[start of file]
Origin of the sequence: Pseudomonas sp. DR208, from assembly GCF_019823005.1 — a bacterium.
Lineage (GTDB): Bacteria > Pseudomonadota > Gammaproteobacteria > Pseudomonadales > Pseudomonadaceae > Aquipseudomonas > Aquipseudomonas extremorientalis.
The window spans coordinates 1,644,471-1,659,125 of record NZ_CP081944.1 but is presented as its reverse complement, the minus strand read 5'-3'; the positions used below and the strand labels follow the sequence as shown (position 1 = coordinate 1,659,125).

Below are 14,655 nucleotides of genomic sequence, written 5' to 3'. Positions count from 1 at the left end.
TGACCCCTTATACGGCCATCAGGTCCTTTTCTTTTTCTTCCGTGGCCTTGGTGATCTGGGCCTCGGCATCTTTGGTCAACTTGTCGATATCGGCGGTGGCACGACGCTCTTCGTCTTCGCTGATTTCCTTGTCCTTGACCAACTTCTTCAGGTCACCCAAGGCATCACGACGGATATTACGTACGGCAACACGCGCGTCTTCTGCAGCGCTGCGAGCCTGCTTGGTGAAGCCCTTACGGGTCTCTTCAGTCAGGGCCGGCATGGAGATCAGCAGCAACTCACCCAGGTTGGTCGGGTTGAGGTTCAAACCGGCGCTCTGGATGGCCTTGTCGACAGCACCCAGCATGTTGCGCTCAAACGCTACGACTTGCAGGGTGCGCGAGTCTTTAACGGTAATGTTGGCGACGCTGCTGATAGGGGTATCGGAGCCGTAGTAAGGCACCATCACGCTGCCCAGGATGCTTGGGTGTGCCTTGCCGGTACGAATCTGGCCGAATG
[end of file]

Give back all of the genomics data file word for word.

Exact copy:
Origin of the sequence: Pseudomonas sp. DR208, from assembly GCF_019823005.1 — a bacterium.
Lineage (GTDB): Bacteria > Pseudomonadota > Gammaproteobacteria > Pseudomonadales > Pseudomonadaceae > Aquipseudomonas > Aquipseudomonas extremorientalis.
The window spans coordinates 1,644,471-1,659,125 of record NZ_CP081944.1 but is presented as its reverse complement, the minus strand read 5'-3'; the positions used below and the strand labels follow the sequence as shown (position 1 = coordinate 1,659,125).

Below are 14,655 nucleotides of genomic sequence, written 5' to 3'. Positions count from 1 at the left end.
TGACCCCTTATACGGCCATCAGGTCCTTTTCTTTTTCTTCCGTGGCCTTGGTGATCTGGGCCTCGGCATCTTTGGTCAACTTGTCGATATCGGCGGTGGCACGACGCTCTTCGTCTTCGCTGATTTCCTTGTCCTTGACCAACTTCTTCAGGTCACCCAAGGCATCACGACGGATATTACGTACGGCAACACGCGCGTCTTCTGCAGCGCTGCGAGCCTGCTTGGTGAAGCCCTTACGGGTCTCTTCAGTCAGGGCCGGCATGGAGATCAGCAGCAACTCACCCAGGTTGGTCGGGTTGAGGTTCAAACCGGCGCTCTGGATGGCCTTGTCGACAGCACCCAGCATGTTGCGCTCAAACGCTACGACTTGCAGGGTGCGCGAGTCTTTAACGGTAATGTTGGCGACGCTGCTGATAGGGGTATCGGAGCCGTAGTAAGGCACCATCACGCTGCCCAGGATGCTTGGGTGTGCCTTGCCGGTACGAATCTGGCCGAATG